Open Access

Mutagenesis of Trichoderma reesei endoglucanase I: impact of expression host on activity and stability at elevated temperatures

  • Harshal A Chokhawala1, 2,
  • Christine M Roche1, 2,
  • Tae-Wan Kim1,
  • Meera E Atreya1, 4,
  • Neeraja Vegesna3,
  • Craig M Dana1, 2,
  • Harvey W Blanch1, 2Email author and
  • Douglas S Clark1, 2Email author
BMC Biotechnology201515:11

Received: 3 December 2014

Accepted: 28 January 2015

Published: 21 February 2015



Trichoderma reesei is a key cellulase source for economically saccharifying cellulosic biomass for the production of biofuels. Lignocellulose hydrolysis at temperatures above the optimum temperature of T. reesei cellulases (~50°C) could provide many significant advantages, including reduced viscosity at high-solids loadings, lower risk of microbial contamination during saccharification, greater compatibility with high-temperature biomass pretreatment, and faster rates of hydrolysis. These potential advantages motivate efforts to engineer T. reesei cellulases that can hydrolyze lignocellulose at temperatures ranging from 60–70°C.


A B-factor guided approach for improving thermostability was used to engineer variants of endoglucanase I (Cel7B) from T. reesei (TrEGI) that are able to hydrolyze cellulosic substrates more rapidly than the recombinant wild-type TrEGI at temperatures ranging from 50–70°C. When expressed in T. reesei, TrEGI variant G230A/D113S/D115T (G230A/D113S/D115T Tr_TrEGI) had a higher apparent melting temperature (3°C increase in Tm) and improved half-life at 60°C (t1/2 = 161 hr) than the recombinant (T. reesei host) wild-type TrEGI (t1/2 = 74 hr at 60°C, Tr_TrEGI). Furthermore, G230A/D113S/D115T Tr_TrEGI showed 2-fold improved activity compared to Tr_TrEGI at 65°C on solid cellulosic substrates, and was as efficient in hydrolyzing cellulose at 60°C as Tr_TrEGI was at 50°C. The activities and stabilities of the recombinant TrEGI enzymes followed similar trends but differed significantly in magnitude depending on the expression host (Escherichia coli cell-free, Saccharomyces cerevisiae, Neurospora crassa, or T. reesei). Compared to N.crassa-expressed TrEGI, S. cerevisiae-expressed TrEGI showed inferior activity and stability, which was attributed to the lack of cyclization of the N-terminal glutamine in Sc_TrEGI and not to differences in glycosylation. N-terminal pyroglutamate formation in TrEGI expressed in S. cerevisiae was found to be essential in elevating its activity and stability to levels similar to the T. reesei or N. crassa-expressed enzyme, highlighting the importance of this ubiquitous modification in GH7 enzymes.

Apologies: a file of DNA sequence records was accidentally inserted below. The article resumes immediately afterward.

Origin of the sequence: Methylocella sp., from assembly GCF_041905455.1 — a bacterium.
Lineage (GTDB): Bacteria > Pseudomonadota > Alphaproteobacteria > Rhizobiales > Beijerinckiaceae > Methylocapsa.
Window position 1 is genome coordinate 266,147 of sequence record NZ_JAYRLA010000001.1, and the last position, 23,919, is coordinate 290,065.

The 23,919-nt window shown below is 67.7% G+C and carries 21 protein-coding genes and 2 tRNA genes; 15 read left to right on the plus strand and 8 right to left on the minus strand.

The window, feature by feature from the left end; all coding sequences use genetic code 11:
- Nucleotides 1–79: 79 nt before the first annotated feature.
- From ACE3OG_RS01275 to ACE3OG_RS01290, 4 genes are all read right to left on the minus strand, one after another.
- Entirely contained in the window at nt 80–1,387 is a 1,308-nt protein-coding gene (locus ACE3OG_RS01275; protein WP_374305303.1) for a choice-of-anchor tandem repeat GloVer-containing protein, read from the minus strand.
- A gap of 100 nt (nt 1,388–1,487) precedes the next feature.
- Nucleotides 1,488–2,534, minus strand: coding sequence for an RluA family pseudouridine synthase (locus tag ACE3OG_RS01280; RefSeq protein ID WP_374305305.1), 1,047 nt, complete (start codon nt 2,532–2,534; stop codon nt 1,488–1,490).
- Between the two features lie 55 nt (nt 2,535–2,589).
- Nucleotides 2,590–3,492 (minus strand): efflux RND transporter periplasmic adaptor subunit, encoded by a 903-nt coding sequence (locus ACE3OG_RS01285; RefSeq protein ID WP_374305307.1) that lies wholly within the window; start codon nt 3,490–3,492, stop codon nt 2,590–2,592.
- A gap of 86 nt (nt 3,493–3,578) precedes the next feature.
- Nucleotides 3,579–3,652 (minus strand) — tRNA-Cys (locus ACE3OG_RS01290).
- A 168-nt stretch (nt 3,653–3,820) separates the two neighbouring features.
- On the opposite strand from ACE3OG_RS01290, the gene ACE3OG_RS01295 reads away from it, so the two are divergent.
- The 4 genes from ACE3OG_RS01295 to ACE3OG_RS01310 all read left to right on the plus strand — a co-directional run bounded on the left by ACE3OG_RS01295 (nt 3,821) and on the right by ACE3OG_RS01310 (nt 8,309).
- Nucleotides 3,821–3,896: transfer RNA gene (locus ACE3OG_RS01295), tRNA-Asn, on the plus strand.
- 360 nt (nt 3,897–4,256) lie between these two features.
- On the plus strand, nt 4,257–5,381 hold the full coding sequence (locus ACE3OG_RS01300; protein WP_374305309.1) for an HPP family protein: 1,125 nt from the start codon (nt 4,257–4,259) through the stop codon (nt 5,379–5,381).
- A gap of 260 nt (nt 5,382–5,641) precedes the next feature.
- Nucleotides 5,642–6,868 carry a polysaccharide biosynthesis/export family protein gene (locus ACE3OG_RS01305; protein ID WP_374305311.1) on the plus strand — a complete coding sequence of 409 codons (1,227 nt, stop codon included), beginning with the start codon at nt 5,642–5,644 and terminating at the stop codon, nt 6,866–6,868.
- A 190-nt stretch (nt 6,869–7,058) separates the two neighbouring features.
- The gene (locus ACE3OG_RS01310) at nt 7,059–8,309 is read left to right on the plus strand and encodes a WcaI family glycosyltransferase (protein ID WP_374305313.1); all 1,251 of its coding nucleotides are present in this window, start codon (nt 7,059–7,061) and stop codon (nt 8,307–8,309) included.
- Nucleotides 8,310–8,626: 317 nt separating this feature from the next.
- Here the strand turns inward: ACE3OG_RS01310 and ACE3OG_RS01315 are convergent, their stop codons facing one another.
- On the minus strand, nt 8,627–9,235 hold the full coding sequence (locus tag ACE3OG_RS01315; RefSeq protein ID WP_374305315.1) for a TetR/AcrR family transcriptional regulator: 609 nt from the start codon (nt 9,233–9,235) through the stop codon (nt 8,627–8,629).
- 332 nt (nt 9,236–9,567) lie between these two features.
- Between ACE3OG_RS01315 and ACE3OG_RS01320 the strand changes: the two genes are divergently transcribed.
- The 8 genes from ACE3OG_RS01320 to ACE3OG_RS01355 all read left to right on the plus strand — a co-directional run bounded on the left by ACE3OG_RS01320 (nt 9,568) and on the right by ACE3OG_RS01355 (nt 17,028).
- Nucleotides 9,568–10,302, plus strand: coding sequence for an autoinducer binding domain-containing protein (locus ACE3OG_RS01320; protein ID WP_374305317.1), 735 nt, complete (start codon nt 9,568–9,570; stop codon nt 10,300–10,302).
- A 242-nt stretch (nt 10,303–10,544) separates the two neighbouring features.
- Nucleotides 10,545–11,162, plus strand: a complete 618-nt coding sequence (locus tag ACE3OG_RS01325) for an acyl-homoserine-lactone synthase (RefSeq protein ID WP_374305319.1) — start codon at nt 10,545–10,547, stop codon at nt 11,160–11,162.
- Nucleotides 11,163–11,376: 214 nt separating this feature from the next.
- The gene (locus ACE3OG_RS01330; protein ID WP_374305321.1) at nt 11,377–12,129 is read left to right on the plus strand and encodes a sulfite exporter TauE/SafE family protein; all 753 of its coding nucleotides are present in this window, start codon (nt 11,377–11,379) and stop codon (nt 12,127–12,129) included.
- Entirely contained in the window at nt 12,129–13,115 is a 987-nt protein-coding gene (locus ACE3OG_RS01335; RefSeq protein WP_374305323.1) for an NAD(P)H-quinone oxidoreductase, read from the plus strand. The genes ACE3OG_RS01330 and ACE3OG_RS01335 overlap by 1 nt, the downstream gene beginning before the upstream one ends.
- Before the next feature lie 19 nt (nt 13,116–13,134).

Structure-guided evolution of T. reesei EGI was used to engineer enzymes with increased thermal stability and activity on solid cellulosic substrates. Production of TrEGI enzymes in four hosts highlighted the impact of the expression host and the role of N-terminal pyroglutamate formation on the activity and stability of TrEGI enzymes.


Trichoderma reesei Endoglucanase I B-factor Cellulase Thermostability Cell-free synthesis Saccharomyces cerevisiae Neurospora crassa Pyroglutamate Glutaminyl cylcase


Efficient saccharification of cellulosic biomass to fermentable sugars is necessary for economical production of second generation biofuels. Several enzymes (exoglucanases, endoglucanases, oxidative enzymes, and β-glucosidases) act in concert to hydrolyze cellulose to glucose. The industrially employed filamentous fungus Trichoderma reesei has been evolved for cellulase production and is capable of secreting large quantities of cellulolytic enzymes at a relatively low cost [1,2]. These include two exoglucanases, Cel7A and Cel6A (CBH I and CBH II), which represent 50% and 20% of the total cellulase content, respectively, four endoglucanases, Cel7B (EGI), Cel5A (EGII), Cel12A (EGIII), and Cel45A (EGV) that represent approximately 15%, 10%, 1%, and <1% of the total cellulase content, respectively, and several lytic polysaccharide monooxygenases [3,4].

Lignocellulose hydrolysis at relatively high temperatures (above 50°C, which is near the optimum for many fungal cellulases) may offer potential advantages, including reduced solution viscosity at high-solids loadings (>20 wt%), lower risk of microbial contamination during saccharification, greater compatibility with high-temperature pretreatments, and potentially faster rates of hydrolysis [5]. The short half-lives of T. reesei cellulases at temperatures above 50°C, together with very low expression levels of thermophilic cellulases (typically less than 100 mg/L, compared to over 150 gm/L for T. reesei cellulases) [6], motivates the development of thermostable T. reesei cellulases that can hydrolyze lignocellulose efficiently at temperatures beyond 50°C. T. reesei endoglucanase I (TrEGI) is known to randomly cleave internal cellulosic bonds, thereby creating shorter cellulosic chains. Recent studies on optimizing the components of cellulase systems have underscored the importance of having TrEGI comprise a high fraction of the cellulase mixture (25–35%) in order to efficiently hydrolyze pretreated lignocellulosic biomass [7,8].

TrEGI has a bimodular structure with a 375-amino-acid (aa) catalytic domain (CD, Figure 1) attached to a 35-aa carbohydrate-binding module (CBM) via a 26-aa linker. TrEGI has 11 disulfide bonds (8 in the CD [highlighted in blue in Figure 1] and 3 in the CBM), 6 N-glycosylation sites in the CD (highlighted in magenta in Figure 1), and a linker region rich in serine and threonine that are potential O-glycosylation sites. It was selected for engineering enhanced thermostability because of its importance in cellulose hydrolysis and the availability of its crystal structure [9].